AvatarIII wrote:
ijuin wrote: Because of this, it may be more profitable to use cold-blooded creatures (reptiles, amphibians, or shallow-water fish) as a source of photosynthesizing meat, as their metabolic energy requirements are lower (plus they won't look strange since many of them are already green!). Consider how much less you have to feed a fish kept in an aquarium as compared to a mouse of equal body mass.


Then there's the fact that reptiles are rarely if ever cultivated for food.


Wow, maybe not in the UK, but definitely in the American South. Alligator meat is considered a delicacy in cajun cooking. (I've never eaten gator, but I have eaten rattlesnake. Very greasy.) What about you Aussies? I know you have Crocodiles, I saw Crocodile Dundee...


are 'gators actually farmed though or are they hunted from the wild?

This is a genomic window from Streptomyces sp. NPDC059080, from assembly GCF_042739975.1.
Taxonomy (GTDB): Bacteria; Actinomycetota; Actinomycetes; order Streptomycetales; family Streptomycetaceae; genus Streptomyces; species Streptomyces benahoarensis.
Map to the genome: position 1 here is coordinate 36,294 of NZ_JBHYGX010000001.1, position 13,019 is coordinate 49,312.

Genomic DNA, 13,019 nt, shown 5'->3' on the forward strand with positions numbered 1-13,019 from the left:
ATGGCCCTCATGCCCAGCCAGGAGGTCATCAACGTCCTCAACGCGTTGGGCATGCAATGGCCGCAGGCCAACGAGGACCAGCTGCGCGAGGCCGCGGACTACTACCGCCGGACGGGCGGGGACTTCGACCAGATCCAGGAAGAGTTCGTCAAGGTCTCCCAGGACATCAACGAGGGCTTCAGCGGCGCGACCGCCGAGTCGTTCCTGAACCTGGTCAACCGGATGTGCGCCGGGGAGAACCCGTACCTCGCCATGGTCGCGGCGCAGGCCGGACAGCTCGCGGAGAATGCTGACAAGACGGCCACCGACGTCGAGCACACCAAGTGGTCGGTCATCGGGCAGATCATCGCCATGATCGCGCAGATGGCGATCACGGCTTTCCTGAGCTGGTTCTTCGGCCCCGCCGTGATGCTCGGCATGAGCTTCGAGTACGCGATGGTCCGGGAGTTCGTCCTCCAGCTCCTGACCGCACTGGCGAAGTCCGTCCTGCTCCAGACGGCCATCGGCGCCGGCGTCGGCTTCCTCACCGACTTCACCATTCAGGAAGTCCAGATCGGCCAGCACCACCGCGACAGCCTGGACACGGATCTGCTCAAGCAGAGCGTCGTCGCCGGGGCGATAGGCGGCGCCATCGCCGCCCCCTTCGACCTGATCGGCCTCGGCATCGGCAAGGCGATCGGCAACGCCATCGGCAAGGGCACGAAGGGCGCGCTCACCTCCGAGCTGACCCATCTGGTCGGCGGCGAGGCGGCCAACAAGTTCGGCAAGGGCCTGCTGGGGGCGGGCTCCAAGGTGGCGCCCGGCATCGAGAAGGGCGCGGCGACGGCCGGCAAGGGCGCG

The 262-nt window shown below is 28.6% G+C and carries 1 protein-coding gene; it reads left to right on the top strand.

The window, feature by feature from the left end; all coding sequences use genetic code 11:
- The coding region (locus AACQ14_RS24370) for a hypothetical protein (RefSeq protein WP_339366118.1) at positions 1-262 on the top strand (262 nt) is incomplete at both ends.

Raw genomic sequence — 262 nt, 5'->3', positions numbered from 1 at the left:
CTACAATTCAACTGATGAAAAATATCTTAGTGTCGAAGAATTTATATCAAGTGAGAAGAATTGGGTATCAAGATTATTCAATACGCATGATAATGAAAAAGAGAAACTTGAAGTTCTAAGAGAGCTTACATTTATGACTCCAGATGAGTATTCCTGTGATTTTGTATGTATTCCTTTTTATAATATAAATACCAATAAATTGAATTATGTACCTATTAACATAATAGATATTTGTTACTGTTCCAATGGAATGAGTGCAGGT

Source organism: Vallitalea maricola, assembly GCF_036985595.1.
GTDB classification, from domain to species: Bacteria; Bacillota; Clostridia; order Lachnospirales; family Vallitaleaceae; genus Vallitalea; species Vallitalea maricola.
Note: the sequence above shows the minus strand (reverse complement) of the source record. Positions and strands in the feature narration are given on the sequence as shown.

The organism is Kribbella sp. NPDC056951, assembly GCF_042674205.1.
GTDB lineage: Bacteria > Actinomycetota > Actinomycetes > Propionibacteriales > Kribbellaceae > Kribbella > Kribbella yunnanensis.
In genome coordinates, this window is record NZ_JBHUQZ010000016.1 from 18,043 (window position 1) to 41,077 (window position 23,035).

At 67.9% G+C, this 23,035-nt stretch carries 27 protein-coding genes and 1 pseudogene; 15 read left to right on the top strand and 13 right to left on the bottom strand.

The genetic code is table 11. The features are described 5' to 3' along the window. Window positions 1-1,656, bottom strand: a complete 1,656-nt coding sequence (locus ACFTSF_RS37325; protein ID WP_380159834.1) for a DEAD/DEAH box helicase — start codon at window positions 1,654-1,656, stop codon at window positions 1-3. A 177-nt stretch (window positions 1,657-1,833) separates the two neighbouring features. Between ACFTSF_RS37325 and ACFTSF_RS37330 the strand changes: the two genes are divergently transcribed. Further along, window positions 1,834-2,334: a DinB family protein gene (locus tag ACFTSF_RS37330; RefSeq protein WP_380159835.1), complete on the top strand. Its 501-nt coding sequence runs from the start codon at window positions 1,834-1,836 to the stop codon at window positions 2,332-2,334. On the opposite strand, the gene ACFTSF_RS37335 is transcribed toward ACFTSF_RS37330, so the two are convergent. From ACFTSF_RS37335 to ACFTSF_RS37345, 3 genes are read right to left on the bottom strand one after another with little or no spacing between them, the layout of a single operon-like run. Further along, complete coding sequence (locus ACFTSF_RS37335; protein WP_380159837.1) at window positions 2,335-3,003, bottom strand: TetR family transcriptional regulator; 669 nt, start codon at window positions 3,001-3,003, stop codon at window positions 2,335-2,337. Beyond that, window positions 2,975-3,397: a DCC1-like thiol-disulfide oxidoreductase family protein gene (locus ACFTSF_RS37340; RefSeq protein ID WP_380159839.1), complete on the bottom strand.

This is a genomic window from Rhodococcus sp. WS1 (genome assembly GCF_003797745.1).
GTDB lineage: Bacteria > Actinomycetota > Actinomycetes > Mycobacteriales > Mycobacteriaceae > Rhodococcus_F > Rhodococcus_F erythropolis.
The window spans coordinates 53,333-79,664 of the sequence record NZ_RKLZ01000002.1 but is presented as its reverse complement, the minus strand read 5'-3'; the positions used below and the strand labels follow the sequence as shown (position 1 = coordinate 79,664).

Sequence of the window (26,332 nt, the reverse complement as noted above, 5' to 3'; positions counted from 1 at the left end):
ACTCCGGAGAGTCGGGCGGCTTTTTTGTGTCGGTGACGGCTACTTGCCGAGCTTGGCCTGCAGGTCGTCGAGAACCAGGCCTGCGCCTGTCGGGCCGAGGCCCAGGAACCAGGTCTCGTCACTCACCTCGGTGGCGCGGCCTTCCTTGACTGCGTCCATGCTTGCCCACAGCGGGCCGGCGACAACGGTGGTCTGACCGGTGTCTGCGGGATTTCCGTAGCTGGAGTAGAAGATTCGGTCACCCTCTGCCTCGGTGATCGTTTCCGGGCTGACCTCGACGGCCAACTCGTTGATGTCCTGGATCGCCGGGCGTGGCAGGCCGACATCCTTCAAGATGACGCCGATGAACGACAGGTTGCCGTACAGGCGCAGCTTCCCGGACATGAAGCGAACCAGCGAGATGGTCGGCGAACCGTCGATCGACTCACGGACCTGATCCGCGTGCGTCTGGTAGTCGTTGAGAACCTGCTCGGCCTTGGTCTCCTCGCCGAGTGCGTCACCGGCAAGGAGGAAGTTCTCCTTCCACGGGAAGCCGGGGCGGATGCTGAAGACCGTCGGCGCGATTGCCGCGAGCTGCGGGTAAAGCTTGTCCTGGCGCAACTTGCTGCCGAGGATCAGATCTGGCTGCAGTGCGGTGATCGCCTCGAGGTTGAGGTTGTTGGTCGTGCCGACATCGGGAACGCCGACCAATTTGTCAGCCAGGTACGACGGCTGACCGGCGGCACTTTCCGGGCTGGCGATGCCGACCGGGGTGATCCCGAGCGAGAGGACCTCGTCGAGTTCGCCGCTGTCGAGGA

Both in the U.S. at least:
Wikipedia: Alligator farm
Florida Alligator hunting info
Alligator recipes from the Insta-Gator Ranch and Hatchery in Louisiana (where they also let your kids play with baby alligators!)


Thanks, in that case I take back my original statement and replace it with


Then there's the fact that reptiles are, in comparison with mammals, rarely cultivated for food.

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Re: What-if 0017: Green cows

Postby niky » Thu Oct 25, 2012 2:49 pm UTC

Raising gators for food is terribly energy inefficient, as they eat a crapload of chicken to grow to size.

The price of gator meat is enough to shock you into instant vegetarianism.